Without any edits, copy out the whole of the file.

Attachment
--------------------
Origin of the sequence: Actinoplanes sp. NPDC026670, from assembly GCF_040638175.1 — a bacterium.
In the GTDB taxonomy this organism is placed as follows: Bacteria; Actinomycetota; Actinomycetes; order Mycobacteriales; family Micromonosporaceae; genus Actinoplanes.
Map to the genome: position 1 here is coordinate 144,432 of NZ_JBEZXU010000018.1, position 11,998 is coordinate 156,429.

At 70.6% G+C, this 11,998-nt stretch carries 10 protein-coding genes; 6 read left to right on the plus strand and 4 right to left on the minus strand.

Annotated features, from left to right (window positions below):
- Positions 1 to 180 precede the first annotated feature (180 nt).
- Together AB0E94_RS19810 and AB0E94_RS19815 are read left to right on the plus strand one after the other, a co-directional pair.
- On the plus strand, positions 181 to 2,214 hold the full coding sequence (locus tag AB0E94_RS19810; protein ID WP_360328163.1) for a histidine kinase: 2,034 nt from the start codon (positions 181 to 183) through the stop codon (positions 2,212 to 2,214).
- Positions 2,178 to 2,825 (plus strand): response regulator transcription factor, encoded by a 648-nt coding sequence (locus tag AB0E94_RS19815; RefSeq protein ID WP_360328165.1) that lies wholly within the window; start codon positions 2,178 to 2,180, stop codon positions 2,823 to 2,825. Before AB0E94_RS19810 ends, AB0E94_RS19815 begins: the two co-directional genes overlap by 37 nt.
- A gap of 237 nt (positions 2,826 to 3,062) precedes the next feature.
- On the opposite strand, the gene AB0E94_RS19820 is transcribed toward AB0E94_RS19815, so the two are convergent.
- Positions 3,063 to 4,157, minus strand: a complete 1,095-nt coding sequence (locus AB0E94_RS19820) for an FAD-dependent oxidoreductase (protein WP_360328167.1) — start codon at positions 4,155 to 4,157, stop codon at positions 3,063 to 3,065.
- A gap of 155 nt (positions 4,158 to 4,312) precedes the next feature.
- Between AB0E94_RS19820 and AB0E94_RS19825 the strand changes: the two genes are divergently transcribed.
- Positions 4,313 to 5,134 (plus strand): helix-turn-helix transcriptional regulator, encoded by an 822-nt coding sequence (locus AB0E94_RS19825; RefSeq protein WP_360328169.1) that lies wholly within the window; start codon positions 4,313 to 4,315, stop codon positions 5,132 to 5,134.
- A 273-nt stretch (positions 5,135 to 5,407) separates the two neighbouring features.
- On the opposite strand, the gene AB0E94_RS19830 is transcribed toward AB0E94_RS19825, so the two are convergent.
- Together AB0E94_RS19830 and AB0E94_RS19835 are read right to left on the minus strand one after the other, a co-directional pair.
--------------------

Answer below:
Origin of the sequence: Actinoplanes sp. NPDC026670, from assembly GCF_040638175.1 — a bacterium.
In the GTDB taxonomy this organism is placed as follows: Bacteria; Actinomycetota; Actinomycetes; order Mycobacteriales; family Micromonosporaceae; genus Actinoplanes.
Map to the genome: position 1 here is coordinate 144,432 of NZ_JBEZXU010000018.1, position 11,998 is coordinate 156,429.

At 70.6% G+C, this 11,998-nt stretch carries 10 protein-coding genes; 6 read left to right on the plus strand and 4 right to left on the minus strand.

Annotated features, from left to right (window positions below):
- Positions 1 to 180 precede the first annotated feature (180 nt).
- Together AB0E94_RS19810 and AB0E94_RS19815 are read left to right on the plus strand one after the other, a co-directional pair.
- On the plus strand, positions 181 to 2,214 hold the full coding sequence (locus tag AB0E94_RS19810; protein ID WP_360328163.1) for a histidine kinase: 2,034 nt from the start codon (positions 181 to 183) through the stop codon (positions 2,212 to 2,214).
- Positions 2,178 to 2,825 (plus strand): response regulator transcription factor, encoded by a 648-nt coding sequence (locus tag AB0E94_RS19815; RefSeq protein ID WP_360328165.1) that lies wholly within the window; start codon positions 2,178 to 2,180, stop codon positions 2,823 to 2,825. Before AB0E94_RS19810 ends, AB0E94_RS19815 begins: the two co-directional genes overlap by 37 nt.
- A gap of 237 nt (positions 2,826 to 3,062) precedes the next feature.
- On the opposite strand, the gene AB0E94_RS19820 is transcribed toward AB0E94_RS19815, so the two are convergent.
- Positions 3,063 to 4,157, minus strand: a complete 1,095-nt coding sequence (locus AB0E94_RS19820) for an FAD-dependent oxidoreductase (protein WP_360328167.1) — start codon at positions 4,155 to 4,157, stop codon at positions 3,063 to 3,065.
- A gap of 155 nt (positions 4,158 to 4,312) precedes the next feature.
- Between AB0E94_RS19820 and AB0E94_RS19825 the strand changes: the two genes are divergently transcribed.
- Positions 4,313 to 5,134 (plus strand): helix-turn-helix transcriptional regulator, encoded by an 822-nt coding sequence (locus AB0E94_RS19825; RefSeq protein WP_360328169.1) that lies wholly within the window; start codon positions 4,313 to 4,315, stop codon positions 5,132 to 5,134.
- A 273-nt stretch (positions 5,135 to 5,407) separates the two neighbouring features.
- On the opposite strand, the gene AB0E94_RS19830 is transcribed toward AB0E94_RS19825, so the two are convergent.
- Together AB0E94_RS19830 and AB0E94_RS19835 are read right to left on the minus strand one after the other, a co-directional pair.